Hamilton's Vuelta samples were analysed by the lab in Lausanne, which determined that both A and B samples showed signs of a mixed red blood cell (RBC) population. This same lab analysed samples taken from Hamilton's former Phonak teammate Santiago Perez on October 5, a week after the Vuelta had finished. They too showed signs of a mixed red blood cell population, and Perez has been given a two year ban for blood doping by the Spanish Cycling Federation.
Click here for the full report
Di Luca and Pellizotti lead Liquigas in Flèche Wallonne
After Danilo Di Luca's success in the Amstel Gold Race, Liquigas-Bianchi will be counting on him and Franco Pellizotti in Wednesday's Flèche Wallonne. "The race strategy will focus on Pellizotti," said team manager Roberto Amadio. "Nevertheless, if the race requires another strategy, we know that Danilo may be a winner. He is a generous rider, as everybody knows."
Di Luca is prepared to ride for his teammate: "I won't look for the victory at all costs. If I happened to be in good position in the final, I will fight. The Flèche's route is very suitable for me, but I confirm that Liège-Bastogne-Liège is the race I like the most."
Pellizotti is putting the ball in Di Luca's court, however: "I think that Danilo is the favourite rider: he is in great condition, both physically and physically, and last year [Di Luca was 2nd] he already demonstrated how suitable this race is for him."
Liquigas-Bianchi will line up Danilo Di Luca, Franco Pellizotti, Michael Albasini, Patrick Calcagni, Kjell Carlström, Mauro Gerosa, Marcus Ljungqvist, and Matej Mugerli. Team managers: Roberto Damiani and Roberto Amadio.
Horner out with broken hip
Chris Horner won't be racing the Tour de Georgia for Saunier Duval as he has a hairline fracture in his hip, sustained in a crash during Tirreno Adriatico on March 10. Although Horner continued to ride with the injury, he was advised not to race again until it had fully healed. Horner hopes to be back in top condition by the Tour de Suisse in June, and if he does well there he could be selected for the Tour de France.
T-Mobile in Rioja
The T-Mobile Team will take to the roads of Spain from Friday, April 22, for the Vuelta Ciclista a la Rioja (UCI. Cat. 2.1). With winning ambitions on the back burner, the magenta team is primarily using the low-key three day tour as training for the bigger races ahead.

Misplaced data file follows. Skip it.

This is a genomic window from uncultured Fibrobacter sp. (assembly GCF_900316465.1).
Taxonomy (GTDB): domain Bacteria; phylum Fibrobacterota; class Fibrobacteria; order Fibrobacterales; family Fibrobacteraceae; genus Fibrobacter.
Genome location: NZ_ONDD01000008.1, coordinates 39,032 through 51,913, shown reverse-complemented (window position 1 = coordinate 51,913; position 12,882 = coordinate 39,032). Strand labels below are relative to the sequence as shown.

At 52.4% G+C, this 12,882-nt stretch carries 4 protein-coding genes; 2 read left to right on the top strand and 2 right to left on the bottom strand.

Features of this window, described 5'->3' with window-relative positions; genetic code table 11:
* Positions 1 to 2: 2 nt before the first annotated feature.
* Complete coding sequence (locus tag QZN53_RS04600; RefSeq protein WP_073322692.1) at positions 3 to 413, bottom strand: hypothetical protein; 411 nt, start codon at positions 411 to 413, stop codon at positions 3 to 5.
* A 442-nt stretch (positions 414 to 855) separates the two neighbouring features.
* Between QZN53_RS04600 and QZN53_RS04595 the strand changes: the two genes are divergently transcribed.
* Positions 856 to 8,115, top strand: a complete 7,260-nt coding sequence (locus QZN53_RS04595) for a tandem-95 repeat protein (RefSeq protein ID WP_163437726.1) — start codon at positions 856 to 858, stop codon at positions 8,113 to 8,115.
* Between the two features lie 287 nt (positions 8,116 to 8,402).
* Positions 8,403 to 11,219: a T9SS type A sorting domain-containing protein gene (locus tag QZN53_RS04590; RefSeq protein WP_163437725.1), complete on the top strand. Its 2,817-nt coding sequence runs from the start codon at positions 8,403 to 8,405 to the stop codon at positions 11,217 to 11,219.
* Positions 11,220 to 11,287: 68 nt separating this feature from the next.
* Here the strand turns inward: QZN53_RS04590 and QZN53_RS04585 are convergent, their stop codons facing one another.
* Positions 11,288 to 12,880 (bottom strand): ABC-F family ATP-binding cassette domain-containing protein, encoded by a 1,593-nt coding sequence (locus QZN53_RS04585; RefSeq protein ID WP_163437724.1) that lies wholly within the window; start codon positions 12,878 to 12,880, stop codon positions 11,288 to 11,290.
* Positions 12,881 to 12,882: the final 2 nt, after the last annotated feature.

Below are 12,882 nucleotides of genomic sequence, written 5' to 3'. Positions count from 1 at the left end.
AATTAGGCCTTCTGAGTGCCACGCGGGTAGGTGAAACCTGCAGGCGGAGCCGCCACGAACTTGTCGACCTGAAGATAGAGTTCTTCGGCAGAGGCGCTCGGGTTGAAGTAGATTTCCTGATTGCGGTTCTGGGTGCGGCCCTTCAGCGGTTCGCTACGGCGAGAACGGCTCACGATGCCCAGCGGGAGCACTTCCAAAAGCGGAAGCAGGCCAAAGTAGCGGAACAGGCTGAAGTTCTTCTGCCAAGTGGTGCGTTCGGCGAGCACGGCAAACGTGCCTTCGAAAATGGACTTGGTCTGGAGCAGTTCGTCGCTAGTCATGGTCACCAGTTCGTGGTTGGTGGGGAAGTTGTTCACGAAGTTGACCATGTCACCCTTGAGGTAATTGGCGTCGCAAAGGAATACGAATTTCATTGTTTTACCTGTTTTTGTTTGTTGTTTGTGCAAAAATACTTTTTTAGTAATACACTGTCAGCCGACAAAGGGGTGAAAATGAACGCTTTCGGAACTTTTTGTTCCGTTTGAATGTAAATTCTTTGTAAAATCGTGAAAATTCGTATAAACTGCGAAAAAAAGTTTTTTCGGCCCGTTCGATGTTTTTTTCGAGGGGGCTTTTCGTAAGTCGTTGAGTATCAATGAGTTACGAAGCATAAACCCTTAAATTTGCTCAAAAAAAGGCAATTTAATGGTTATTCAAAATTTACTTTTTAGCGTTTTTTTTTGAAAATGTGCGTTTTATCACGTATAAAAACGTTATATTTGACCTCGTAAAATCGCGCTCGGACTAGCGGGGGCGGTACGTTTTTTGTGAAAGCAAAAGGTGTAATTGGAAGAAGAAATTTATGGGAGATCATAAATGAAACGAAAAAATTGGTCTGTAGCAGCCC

"This race plays an important role in our ongoing preparations for ProTour races later in the season," commented T-Mobile Team sporting director Mario Kummer, who will be looking to Paco Lara to lead the T-Mobile challenge in the mountainous terrain. The Spanish climber will be joined in the wine producing area of Rioja by six other T-Mobile riders. Dutchman Bram Schmitz, King of the Mountains at last week's Vuelta a Aragon, Daniele Nardello and Erik Zabel will all be in action in north east Spain. Sprinter Eric Baumann and rookie pros Bas Giling and Marcus Burghardt complete the line up.
The race's hardest stage is Saturday's 163.5km second stage; a hilly trek that takes the peloton from Villoslada de Cameras over three first category and one second category climb before the final ascent up the second category Ermita de la Virgen de Lomos.
The first and third stages, while not so hilly, are marked by false flat uphills and windy conditions. With much of the countryside blanketed in vines and open to the wind, the peloton will likely be exposed to energy-sapping headwinds and constant jumping and attacking.
Stage 1 - April 22: Calahorra-Calahorra, 189 km
Flèche Wallonne Fantasy Game: Rider list uploaded
Roubaix bicycle equipped with Shimano Dura-Ace 10-speed groupset worth
Per Classic Prizes
Decibel helmets worth $169 USD each
Runner Up Prizes
- A pair of Zipp 404s worth $1,600 USD
If you played last year we have enhanced the game so you can now see the breakdown of other manager's teams. Go to the ranking page, select a race and click on any of the team names to see more: fantasy.cyclingnews.com/game/ranking.htm
It's not too late to join in, you have every chance of winning one of the "prizes per classic" and are still eligible for the Grand prize of a Specialized Roubaix bicycle equipped with Shimano Dura-Ace 10-speed groupset worth US$4400, and runner up prizes.
All you need to do to take part in this, the latest of the Fantasy Games at Cyclingnews, is register and select 8 riders for just a few, or all of the following races:
La Flèche Wallonne - April 20
It's a great way to follow the Spring Classics. To register your teams for the game go to fantasy.cyclingnews.com/
The Fantasy Cyclingnews Team